Because the new service sector workers were weak from the start, all the other parties (shareholders, executives, customers) lobbied politicians to weaken them further, which is how it became nearly impossible for them to start organising. While the typical GM worker was a strong force in the 1960s, the typical Walmart worker was a disenfranchised weakling in the 1990s. Traditional unions, almost exclusively busy with industrial workers, would become waning organisations of middle-aged and elderly white men. (In Britain, the under-35s, who are almost 40% of the workforce, account for less than a quarter of trade union membership. The figures are nearly the same in the US).
But the working class is now making a comeback
The emergence of newly organised service sector working class is precisely the subject of Tamara Draut’s Sleeping Giant. With new movements like FightFor15, Black Lives Matter, OURWalmart etc. she believes the working class is making a comeback as a political force.
For the first time in decades, the lowest-paid are organising for better pay and better work conditions. There is more working-class solidarity than “at any time since the 1970s”, she writes. OURWalmart—an association of Walmart workers who fight for better working conditions at stores across the country—and the Fight for $15 are two movements that have brought about considerable change.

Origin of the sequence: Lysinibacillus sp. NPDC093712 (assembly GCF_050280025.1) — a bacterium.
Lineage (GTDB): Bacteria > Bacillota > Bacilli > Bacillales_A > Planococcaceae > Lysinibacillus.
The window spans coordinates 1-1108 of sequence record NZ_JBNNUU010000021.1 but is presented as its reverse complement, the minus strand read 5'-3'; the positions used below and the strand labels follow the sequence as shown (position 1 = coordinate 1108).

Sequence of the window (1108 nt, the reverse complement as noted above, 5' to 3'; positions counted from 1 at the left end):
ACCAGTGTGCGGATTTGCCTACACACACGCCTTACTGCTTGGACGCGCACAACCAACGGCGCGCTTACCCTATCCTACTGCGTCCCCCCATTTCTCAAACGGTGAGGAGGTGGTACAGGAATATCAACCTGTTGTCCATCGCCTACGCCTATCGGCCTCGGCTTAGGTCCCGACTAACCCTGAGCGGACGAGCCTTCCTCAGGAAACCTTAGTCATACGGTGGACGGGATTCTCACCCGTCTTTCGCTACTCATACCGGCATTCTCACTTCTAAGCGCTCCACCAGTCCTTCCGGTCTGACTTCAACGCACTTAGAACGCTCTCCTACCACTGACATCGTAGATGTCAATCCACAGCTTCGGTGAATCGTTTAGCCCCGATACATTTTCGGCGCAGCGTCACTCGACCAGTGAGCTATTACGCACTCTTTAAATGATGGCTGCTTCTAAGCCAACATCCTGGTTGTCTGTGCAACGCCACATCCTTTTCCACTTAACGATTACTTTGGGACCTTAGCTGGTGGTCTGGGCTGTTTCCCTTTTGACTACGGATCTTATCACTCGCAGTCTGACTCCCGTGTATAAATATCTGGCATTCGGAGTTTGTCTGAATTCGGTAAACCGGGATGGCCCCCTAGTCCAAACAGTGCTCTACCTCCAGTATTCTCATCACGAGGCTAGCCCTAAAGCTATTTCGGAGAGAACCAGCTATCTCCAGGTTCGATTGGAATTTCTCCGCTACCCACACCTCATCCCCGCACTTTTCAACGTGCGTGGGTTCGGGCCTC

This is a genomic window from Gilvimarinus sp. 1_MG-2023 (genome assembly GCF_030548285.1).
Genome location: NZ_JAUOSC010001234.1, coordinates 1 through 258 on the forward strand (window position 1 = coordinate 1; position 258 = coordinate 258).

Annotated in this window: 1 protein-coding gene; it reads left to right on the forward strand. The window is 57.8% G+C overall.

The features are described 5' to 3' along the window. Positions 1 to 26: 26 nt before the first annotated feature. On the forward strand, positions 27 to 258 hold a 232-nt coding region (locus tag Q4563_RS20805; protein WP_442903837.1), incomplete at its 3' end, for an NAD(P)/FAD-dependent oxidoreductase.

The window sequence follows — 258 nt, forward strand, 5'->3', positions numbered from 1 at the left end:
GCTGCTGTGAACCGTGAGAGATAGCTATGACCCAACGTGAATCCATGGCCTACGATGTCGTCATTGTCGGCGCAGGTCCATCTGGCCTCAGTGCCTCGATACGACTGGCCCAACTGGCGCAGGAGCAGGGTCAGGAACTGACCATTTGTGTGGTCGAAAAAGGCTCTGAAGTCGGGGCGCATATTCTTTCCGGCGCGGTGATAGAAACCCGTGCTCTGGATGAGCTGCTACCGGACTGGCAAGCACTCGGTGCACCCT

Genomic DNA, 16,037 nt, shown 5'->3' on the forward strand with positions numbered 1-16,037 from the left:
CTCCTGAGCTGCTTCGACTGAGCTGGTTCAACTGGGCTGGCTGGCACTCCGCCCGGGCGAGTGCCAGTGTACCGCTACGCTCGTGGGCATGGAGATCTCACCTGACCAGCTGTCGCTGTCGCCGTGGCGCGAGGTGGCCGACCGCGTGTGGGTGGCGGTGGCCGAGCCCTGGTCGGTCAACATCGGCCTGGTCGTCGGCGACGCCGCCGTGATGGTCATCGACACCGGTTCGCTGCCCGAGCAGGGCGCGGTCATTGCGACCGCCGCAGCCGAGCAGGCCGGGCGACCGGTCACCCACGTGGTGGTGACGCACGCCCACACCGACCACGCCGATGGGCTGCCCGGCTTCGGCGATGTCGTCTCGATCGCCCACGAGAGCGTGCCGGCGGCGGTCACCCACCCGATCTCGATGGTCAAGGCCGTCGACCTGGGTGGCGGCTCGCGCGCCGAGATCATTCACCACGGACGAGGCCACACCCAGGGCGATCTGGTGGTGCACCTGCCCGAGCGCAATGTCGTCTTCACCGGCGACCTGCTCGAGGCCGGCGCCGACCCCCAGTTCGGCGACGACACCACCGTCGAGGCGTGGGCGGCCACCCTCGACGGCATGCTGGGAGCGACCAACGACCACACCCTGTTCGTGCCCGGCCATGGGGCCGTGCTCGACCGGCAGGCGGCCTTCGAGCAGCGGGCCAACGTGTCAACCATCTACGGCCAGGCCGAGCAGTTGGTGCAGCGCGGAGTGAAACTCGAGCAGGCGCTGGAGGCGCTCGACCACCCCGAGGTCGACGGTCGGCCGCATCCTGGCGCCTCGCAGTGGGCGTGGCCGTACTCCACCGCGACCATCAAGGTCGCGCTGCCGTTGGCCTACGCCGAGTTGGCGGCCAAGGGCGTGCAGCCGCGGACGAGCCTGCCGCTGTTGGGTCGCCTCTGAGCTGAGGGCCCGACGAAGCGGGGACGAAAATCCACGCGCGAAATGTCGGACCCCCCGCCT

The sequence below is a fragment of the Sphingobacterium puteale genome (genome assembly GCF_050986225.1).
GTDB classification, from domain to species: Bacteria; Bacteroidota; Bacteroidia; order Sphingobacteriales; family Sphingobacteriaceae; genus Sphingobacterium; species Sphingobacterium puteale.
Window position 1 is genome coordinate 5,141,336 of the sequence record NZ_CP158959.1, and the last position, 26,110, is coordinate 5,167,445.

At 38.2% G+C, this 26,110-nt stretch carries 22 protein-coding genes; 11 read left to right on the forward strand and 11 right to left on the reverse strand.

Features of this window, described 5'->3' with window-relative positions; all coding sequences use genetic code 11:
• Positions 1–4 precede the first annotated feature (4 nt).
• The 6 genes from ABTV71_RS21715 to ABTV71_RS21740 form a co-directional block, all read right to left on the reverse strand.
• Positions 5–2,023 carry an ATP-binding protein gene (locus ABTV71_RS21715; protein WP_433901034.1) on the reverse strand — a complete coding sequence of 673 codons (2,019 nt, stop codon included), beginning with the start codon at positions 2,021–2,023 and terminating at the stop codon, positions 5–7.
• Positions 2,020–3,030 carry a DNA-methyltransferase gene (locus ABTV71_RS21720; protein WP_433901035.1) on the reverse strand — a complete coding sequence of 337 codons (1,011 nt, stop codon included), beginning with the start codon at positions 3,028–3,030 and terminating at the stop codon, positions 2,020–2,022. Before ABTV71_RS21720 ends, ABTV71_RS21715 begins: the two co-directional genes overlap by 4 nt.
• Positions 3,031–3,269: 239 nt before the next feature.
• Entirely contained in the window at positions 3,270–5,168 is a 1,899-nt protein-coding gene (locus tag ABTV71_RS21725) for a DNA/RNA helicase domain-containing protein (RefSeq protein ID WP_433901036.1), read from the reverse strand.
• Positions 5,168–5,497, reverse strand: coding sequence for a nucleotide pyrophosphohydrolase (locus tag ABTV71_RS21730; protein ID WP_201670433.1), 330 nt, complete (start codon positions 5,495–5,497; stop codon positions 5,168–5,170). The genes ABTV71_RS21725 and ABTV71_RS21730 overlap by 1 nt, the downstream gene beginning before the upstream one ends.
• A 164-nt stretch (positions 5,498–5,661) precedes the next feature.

Walmart decided last year to give millions of employees a raise—which, for the largest employer in the nation, does have quite a bit of an impact. Following the strikes and demonstrations organised by the Fight for $15 movement, the state of New York State decided to raise the state minimum wage to $15 an hour (by December 31, 2021). It has led to higher wages for workers all across the US as similar legislation was passed in Los Angeles, Seattle, and San Francisco.
With OURWalmart and the Fight for $15, the major unions have dusted off their playbook and recommitted to Labor’s historical mission of ‘organizing the unorganized
The particular challenges of organising the unorganised
For a formerly completely unorganised and disparate group, organisation does not come easy. Plus the barriers to organisation are huge. Many of the ‘independent contractors’ of the new economy are in fact highly dependent, but categorised as ‘independent’ for the sole purpose of stopping them from organising and becoming a political force. The misclassification of workers as independent contractors includes many of the lowest-paid jobs (janitorial workers, truck drivers, etc.) who are thus deprived of benefits and the right to join a union. Many companies use the system simply to avoid paying payroll taxes and healthcare benefits to workers who should be regular employees.